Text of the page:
Thoughts On Superdeterminism
The only component necessary for free will is ignorance of the future. Is it possible to have a superdeterministic universe and have retain this?
Knowledge of the future seems to be a spiral that could lead to eternal knowledge, but knowledge of what and by whom? To know something is to duplicate its information, yet an exact duplicate, perhaps half of the universe duplicated by the other half, would perhaps not contain knowledge. Instead, it seems that one half chases the other, attempting duplication, racing toward symmetry, yet never attaining it because perfect symmetry contains nothing new. Information is contained within the differences between things; the more powerful the information, the greater the contrast. Errors create drama. The greater the error, the greater the drama and the most stark the difference between what is known and what is unknown. Ignorance is perhaps a vital part of existence, and if so, the most profound truths in science must be unknowable.
At what speed is information gained? At light speed, or a finite speed of maximum limit, at least. Instant knowledge cannot be permitted because a degree of ignorance and inaccuracy are necessary. Perhaps the early universe strove for perfect accuracy, but once the size became impossible to traverse 'instantly' due to distance, errors became inevitable, resulting in asymmetry and thus information.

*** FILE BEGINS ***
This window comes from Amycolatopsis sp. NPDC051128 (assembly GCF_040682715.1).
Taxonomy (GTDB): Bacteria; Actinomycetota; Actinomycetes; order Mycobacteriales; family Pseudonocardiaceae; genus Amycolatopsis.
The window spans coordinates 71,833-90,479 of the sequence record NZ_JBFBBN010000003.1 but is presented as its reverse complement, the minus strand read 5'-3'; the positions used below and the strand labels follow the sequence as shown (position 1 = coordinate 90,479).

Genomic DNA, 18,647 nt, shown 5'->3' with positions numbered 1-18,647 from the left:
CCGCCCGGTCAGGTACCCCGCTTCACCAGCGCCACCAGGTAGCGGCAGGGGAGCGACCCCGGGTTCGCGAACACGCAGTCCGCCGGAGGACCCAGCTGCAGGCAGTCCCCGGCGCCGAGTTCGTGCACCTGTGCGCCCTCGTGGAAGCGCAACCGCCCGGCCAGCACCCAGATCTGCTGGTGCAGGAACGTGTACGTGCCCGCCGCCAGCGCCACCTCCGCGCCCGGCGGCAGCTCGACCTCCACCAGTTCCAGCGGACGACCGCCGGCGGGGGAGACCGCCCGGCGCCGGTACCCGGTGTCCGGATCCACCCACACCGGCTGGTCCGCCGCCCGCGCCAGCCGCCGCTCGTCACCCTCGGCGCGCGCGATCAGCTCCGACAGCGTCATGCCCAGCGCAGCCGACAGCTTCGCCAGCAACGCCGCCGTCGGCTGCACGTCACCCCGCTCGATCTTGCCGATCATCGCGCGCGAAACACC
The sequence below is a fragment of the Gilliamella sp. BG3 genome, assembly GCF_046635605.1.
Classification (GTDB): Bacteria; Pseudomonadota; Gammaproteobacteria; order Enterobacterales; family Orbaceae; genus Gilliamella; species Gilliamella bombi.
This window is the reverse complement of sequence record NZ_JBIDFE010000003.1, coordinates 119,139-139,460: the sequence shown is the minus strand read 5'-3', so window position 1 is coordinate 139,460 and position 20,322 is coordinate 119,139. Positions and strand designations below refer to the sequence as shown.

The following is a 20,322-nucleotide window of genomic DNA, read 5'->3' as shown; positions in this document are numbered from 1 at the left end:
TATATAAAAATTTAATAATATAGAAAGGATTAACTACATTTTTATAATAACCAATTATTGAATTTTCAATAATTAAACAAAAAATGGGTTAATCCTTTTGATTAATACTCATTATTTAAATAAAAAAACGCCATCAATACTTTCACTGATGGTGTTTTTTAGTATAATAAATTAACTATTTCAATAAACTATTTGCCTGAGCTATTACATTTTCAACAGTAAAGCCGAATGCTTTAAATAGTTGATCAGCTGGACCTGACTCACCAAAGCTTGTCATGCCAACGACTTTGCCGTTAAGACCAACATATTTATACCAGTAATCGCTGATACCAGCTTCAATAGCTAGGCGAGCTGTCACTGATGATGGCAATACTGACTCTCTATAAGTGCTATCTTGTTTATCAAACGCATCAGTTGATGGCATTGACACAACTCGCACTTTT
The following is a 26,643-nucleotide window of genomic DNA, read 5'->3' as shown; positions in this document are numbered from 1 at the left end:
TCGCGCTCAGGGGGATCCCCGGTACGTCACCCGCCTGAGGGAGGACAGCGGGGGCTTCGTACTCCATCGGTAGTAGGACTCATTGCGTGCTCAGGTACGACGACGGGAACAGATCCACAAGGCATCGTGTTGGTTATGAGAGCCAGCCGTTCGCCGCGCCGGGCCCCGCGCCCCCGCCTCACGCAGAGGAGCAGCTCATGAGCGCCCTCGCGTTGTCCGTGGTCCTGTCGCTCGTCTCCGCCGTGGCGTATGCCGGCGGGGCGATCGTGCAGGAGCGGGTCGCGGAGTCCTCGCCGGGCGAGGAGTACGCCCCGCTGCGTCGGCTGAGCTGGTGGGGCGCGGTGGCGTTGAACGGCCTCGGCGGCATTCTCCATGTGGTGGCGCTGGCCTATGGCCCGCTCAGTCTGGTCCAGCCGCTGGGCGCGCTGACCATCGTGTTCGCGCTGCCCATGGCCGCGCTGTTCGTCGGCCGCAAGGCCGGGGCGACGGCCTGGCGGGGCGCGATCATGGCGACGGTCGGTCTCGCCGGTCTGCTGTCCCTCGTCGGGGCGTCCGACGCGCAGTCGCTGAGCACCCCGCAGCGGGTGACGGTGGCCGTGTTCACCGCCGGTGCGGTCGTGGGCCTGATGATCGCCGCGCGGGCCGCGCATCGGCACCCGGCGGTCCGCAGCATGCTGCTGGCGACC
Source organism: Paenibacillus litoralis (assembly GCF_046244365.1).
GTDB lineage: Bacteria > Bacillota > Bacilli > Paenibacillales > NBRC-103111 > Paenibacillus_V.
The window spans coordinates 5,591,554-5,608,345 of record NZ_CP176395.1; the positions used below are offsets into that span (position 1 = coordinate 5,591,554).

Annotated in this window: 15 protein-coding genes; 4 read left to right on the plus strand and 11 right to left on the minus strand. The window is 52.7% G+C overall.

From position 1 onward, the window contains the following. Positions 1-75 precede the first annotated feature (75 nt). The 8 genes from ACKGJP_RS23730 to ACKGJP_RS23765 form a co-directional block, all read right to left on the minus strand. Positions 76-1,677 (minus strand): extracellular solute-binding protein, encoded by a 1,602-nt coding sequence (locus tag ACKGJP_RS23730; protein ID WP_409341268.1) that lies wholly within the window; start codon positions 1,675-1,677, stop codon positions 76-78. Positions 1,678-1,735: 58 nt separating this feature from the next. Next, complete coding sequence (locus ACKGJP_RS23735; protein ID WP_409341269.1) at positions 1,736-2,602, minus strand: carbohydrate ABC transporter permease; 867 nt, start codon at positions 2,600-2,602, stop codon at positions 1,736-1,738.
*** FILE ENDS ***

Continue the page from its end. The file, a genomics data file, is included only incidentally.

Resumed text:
Can information exist as a duo of perfect symmetry? Not between them. They might contain form, but what third party could observe this? A third party that attempts knowledge, which is therefore partial duplication of form.
If a system should evolve into this perfect symmetry, could it escape? No, and so it is probably not possible that a system could evolve into perfect symmetry. Was the instant of the start of the universe a period of perfect symmetry? If so, that infinite point would not be attainable, so no. Even on the tiniest possible scales, there must be inherent imperfection.